Top Ten

Chris Dashiell
Chris Knipp
Don Larsson
Shari L. Rosenblum
Howard Schumann
Mark Sells

Year-End Wrap-Up
by Chris Knipp

Some of the best I saw we have to wait for because they're coming later, or maybe never, to theaters: Cristi Puiu's The Death of Mr. Lazarescu, Stephen Soderbergh's Bubble and Jean-Pierre and Luc Dardenne's L'Enfant (all coming); Aleksandr Sukurov's The Sun, Patrice Chéreau's Gabrielle, Philippe Garrel's Regular Lovers and Lisandro Alonso's Los Muertos (without distributors). But what did make it to US screens included some very amusing, spine chilling, or moving stuff.

TEN BEST U.S. (alphabetical)

Brokeback Mountain (Ang Lee) is an extraordinary mainstream event: a movie where two young Hollywood hunks (Gyllanhaal and Ledger) play out a heartbreaking doomed gay love affair. Wow! This hit me hardest of all that I saw. Whatever it loses of the hardscrabble pain of Proulx's short story it gains in impact and meaning for ordinary people, and average gay men are thrilled out of their skins. That includes me.

Broken Flowers (Jim Jarmusch) shows the sardonic auteur working with prince of deadpan Bill Murray, a marriage made in heaven that's dripping with droll feminine vignettes, really a slow feast of choice acting turns.

Capote (Bennett Miller) is Philip Seymour Hoffman's devastatingly accurate recreation of Truman Capote at work on his cruel, self-destroying "non-fiction novel" In Cold Blood. A triumph for the gifted Hoffman.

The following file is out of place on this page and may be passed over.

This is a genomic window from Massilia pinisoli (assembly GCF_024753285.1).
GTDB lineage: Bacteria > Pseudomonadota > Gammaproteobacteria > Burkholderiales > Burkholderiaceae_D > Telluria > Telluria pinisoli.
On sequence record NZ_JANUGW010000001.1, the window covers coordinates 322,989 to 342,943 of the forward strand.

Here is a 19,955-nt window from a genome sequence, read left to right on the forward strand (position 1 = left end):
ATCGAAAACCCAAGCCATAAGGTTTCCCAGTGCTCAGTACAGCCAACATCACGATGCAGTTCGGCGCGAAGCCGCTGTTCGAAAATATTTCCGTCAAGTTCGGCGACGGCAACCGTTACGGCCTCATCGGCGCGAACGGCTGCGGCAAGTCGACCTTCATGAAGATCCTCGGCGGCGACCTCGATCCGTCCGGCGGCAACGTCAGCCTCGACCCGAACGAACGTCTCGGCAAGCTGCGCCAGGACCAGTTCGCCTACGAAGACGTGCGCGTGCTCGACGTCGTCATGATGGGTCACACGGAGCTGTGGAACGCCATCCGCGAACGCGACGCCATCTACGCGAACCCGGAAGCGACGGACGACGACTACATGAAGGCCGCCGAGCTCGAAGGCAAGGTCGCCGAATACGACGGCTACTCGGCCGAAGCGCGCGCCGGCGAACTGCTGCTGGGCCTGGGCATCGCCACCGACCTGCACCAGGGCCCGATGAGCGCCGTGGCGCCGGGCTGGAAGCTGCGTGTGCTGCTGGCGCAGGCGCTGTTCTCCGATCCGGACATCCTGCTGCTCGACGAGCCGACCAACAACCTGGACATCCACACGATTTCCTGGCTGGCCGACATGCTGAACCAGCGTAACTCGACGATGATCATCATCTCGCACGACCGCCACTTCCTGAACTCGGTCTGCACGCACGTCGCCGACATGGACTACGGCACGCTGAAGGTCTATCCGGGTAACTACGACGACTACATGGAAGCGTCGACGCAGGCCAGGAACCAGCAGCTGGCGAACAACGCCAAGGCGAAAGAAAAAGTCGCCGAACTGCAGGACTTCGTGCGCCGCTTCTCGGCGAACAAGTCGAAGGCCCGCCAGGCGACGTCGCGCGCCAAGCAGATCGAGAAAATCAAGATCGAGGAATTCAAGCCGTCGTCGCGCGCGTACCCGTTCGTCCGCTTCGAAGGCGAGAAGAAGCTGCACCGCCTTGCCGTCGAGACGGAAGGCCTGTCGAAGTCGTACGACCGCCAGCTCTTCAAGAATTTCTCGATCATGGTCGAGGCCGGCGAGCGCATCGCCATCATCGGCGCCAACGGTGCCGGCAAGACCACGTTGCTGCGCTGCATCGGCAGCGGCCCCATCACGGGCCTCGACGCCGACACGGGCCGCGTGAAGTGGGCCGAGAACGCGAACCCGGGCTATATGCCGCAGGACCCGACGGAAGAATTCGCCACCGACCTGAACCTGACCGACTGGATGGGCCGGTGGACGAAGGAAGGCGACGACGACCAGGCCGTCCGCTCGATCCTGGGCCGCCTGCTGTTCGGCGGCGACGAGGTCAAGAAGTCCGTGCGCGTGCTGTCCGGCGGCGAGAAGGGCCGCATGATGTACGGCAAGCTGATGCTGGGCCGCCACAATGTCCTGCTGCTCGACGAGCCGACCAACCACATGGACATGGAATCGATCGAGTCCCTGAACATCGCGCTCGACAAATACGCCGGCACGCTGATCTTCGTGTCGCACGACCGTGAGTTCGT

Good Night, and Good Luck
(George Clooney) is so elegant, so intelligent, you may forget it's a little history lesson about an earlier era of government overreaching. Ed Murrow battling Joe McCarthy. It's lucky that that witty charmer Clooney is also smart, and he's political too, which is even cooler.

Grizzly Man (Werner Herzog) is an important documentary portrait that shows the devastating innocence of a man who anthropomorphizes lethal wild beasts. This is very specific about the guy, but it's also about all of us and how we misjudge and misunderstand nature, to our peril.

Last Days (Gus Van Sant) is a stoned visual poem, a hypnotic meditation on youth and death with a surprisingly intense performance by Michael Pitt that completes the Van Sant trilogy begun with Gerry and Elephant and makes up for all Van Sant's dips into mediocrity since My Own Private Idaho.

Lords of Dogtown (Catherine Hardwick) is an accurate and funny and fun portrait of the legends of skateboarding, full of spicy performances, notably Heath Ledger's as druggy coach/sponsor Skip Engblom. This was a breakthrough year for Ledger, whose cred as a serous and selfless actor, no pretty-boy, is now firm.

Match Point (Woody Allen). With this sparkling, enjoyable social climber-cum-Hitchcockian-suspense drama set in London, Woody got himself back on the map. This one isn't like Chinese food. You aren't hungry an hour later; you remember it, thanks to Jonathan Rhys-Meyers and Scarlett Johansson's chemistry.

Mysterious Skin (Gregg Araki). The formerly wild and silly queer-cinema queen Araki took on a new maturity with this serious story about two victims of pedophilia trying to grow up. Joseph Gordon-Levitt gives a strong performance. This is tough material handled with imagination and taking us somewhere very dark and real.

Thumbsucker (Mike Mills) shows a fresh light touch with the tired coming-of-age theme.


2046 (Wong Kar Wai). The most lush and complicated of Wong's period fantasies yet, the end of an epic series. It's so pretty and plot-encrusted it almost makes you sick, but what sweet sickness!